In 2021, the federal government budget for the environment was $486 million. In stark contrast, the value of the agricultural industry in Australia is $70 billion per annum.
These are two very different numbers. If we are to solve the loss of nature we need to be thinking of ways to lift the value of ecosystem services on par with the value of other parts of the economy like agriculture. If we do not – well we know where that path leads us as we have been on it for a long time.
Yet this is a potentially unbridgeable gulf. Governments around the world cant afford to fund this gap – they simply do not have the resources. This means governments can’t afford to manage the environment for us.
So we need another solution – and I suggest to you the solution remains the obvious. The thing we are all here to discuss – markets.
The solution can only be to properly incentivise these private landholders to provide the services we need to protect and preserve environmentally significant lands – habitat, vegetation and wildlife – and to increase our natural carbon sinks.
Just as we are rewarded for the services we perform for our employers, landholders must be rewarded for the services they will provide to preserve and protect the environment.
But there is one more overlooked, but incredibly vital stakeholder and service provider in this picture. It is our environment itself.
It has provided services to us for millenia and we have never rewarded it – we have rarely apportioned a value to the environmental services it provides to us. We have used and used and rarely given anything that truly assists it back.
That has to change. And it can.
Let’s pause for a moment and think about what I am describing here.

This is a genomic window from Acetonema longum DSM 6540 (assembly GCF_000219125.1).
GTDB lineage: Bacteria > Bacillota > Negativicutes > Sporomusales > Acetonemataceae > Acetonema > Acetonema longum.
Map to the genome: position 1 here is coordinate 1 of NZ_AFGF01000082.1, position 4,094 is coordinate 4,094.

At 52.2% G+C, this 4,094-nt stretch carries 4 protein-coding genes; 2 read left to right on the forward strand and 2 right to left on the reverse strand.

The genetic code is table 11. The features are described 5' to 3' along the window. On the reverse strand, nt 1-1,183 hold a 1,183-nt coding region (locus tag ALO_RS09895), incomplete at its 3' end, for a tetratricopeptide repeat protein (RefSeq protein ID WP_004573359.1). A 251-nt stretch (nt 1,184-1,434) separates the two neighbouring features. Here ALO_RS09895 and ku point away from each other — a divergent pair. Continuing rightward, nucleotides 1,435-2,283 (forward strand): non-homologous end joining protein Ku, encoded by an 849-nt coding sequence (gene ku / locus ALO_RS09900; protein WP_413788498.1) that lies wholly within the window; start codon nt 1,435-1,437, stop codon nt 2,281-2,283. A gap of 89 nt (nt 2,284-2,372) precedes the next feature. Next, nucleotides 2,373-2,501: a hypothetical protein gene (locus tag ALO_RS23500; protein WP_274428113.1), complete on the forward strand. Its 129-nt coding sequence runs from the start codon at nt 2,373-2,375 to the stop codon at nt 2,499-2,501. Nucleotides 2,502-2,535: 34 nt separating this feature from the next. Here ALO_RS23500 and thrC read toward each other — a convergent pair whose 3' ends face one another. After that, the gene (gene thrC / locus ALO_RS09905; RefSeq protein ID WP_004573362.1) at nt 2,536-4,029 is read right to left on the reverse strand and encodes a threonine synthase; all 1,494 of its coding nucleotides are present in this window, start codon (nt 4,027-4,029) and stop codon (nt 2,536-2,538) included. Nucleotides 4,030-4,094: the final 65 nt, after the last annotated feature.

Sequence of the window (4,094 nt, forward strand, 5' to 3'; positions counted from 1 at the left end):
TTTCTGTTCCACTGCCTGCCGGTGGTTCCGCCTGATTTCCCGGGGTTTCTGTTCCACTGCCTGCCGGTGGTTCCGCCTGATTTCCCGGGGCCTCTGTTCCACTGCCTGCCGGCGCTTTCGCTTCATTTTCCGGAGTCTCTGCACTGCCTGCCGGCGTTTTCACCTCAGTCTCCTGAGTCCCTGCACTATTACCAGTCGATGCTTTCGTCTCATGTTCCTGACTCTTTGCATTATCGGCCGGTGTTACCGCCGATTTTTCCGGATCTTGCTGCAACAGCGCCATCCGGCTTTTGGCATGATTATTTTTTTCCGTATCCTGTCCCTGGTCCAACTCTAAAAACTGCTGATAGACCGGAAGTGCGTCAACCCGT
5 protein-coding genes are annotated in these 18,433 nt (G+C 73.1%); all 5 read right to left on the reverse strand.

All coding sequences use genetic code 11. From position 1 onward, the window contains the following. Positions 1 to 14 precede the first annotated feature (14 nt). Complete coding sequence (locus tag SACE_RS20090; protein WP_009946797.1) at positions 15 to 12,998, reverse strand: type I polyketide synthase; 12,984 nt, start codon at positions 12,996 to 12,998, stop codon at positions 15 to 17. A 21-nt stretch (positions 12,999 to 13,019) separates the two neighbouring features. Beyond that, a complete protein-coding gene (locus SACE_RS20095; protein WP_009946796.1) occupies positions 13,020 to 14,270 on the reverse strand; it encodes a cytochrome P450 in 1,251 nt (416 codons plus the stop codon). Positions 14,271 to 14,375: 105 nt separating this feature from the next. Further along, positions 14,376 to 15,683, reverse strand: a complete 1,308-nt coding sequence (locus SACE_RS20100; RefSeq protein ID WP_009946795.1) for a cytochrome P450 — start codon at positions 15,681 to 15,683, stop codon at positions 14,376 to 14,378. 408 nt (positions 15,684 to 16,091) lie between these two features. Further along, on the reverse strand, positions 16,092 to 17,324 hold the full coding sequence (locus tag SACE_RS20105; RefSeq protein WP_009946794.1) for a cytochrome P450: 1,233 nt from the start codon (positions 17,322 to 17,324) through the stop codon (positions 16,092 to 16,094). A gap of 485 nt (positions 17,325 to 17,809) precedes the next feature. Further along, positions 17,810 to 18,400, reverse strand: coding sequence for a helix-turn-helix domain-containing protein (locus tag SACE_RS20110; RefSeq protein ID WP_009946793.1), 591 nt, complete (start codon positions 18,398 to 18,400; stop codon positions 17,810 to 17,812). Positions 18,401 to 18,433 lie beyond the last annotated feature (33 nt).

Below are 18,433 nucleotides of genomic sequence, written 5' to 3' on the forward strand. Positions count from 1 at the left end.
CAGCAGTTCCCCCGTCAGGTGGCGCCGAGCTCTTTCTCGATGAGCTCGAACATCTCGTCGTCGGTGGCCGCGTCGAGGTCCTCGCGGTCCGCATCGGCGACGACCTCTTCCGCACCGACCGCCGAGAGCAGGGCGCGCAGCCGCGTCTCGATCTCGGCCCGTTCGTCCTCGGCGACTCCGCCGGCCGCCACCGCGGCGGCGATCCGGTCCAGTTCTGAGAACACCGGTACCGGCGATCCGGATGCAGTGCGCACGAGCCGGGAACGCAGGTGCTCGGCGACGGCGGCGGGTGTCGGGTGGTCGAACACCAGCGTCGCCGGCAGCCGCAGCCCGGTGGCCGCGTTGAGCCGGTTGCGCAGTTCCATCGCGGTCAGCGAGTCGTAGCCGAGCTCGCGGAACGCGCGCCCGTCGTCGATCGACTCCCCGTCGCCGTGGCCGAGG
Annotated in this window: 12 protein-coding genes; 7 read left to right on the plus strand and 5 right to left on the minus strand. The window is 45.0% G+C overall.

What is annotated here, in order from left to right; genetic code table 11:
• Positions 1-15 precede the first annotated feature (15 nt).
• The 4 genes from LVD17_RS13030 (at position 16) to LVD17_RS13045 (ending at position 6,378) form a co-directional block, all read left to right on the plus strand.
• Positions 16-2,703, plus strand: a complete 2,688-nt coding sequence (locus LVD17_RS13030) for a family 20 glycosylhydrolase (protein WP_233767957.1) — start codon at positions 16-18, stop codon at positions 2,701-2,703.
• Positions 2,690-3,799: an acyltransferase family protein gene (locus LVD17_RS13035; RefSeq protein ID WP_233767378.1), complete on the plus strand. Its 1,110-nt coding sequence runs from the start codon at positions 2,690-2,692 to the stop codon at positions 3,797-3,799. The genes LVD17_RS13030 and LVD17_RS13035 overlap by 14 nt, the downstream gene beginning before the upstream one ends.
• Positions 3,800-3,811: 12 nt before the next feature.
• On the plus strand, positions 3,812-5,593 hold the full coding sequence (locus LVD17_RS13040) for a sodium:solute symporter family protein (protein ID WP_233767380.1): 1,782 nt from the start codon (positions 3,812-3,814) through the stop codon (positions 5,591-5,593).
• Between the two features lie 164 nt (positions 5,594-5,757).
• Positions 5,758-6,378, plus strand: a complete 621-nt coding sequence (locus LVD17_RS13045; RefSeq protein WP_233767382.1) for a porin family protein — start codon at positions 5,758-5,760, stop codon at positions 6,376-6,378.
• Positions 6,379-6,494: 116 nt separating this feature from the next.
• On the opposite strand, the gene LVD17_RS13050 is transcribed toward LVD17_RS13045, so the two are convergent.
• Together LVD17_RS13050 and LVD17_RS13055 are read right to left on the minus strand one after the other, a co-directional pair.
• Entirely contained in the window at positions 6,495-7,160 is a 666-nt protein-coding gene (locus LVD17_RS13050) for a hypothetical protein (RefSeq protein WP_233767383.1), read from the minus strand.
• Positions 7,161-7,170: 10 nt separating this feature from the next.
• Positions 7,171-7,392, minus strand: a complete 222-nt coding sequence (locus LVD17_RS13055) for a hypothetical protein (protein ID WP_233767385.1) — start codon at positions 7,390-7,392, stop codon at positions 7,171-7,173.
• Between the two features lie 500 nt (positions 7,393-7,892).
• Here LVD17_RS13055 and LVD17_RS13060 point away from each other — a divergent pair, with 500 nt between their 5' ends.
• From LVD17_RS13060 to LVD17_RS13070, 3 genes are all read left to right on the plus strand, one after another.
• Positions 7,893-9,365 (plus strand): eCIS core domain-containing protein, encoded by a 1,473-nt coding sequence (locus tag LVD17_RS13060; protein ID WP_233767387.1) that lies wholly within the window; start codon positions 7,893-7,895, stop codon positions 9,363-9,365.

Our environment grows trees, forms mineral deposits and provides water and land. For eons, we have mined those minerals, felled those trees to manufacture wood and paper, cleared vegetation to convert the land to pasture, cities and waste dumps, extracted the water for drinking, cleaning and industrial purposes – exploited our environment for food and fibre.
That is – we have been in an exchange relationship with our environment.
The problem is that we have largely done this for free – meaning we have taken for granted and assumed that these resources are there for our taking, without the need to compensate the environment for these invaluable services it is providing.
The voluntary exchange of goods and services is as we all know the very definition of a market. An effective efficient market however is typically one that is driven by the gains to all the participants from such a voluntary exchange.
Yet it is clear that the environment has long been the involuntary loser in the market exchange with us. We have gained, the environment has lost.
The problem we are finding is that there is absolute truth in the conventional wisdom that nothing is for free.
Our taking with impunity has seen the “lungs” of our planet – the great rainforests of the Amazon, Indonesia and Africa, depleted to a perilous point where they are nearing ecosystem collapse.
This incessant need to clear the majority of the forest areas on our planet has contributed to global heating, ably assisted by the resources we have removed and converted to fuel that, along with other industrial activities, belches greenhouse gas pollution into our earth’s atmosphere. Together these activities are seeing our oceans warm, our reefs bleach and die in horrifying numbers.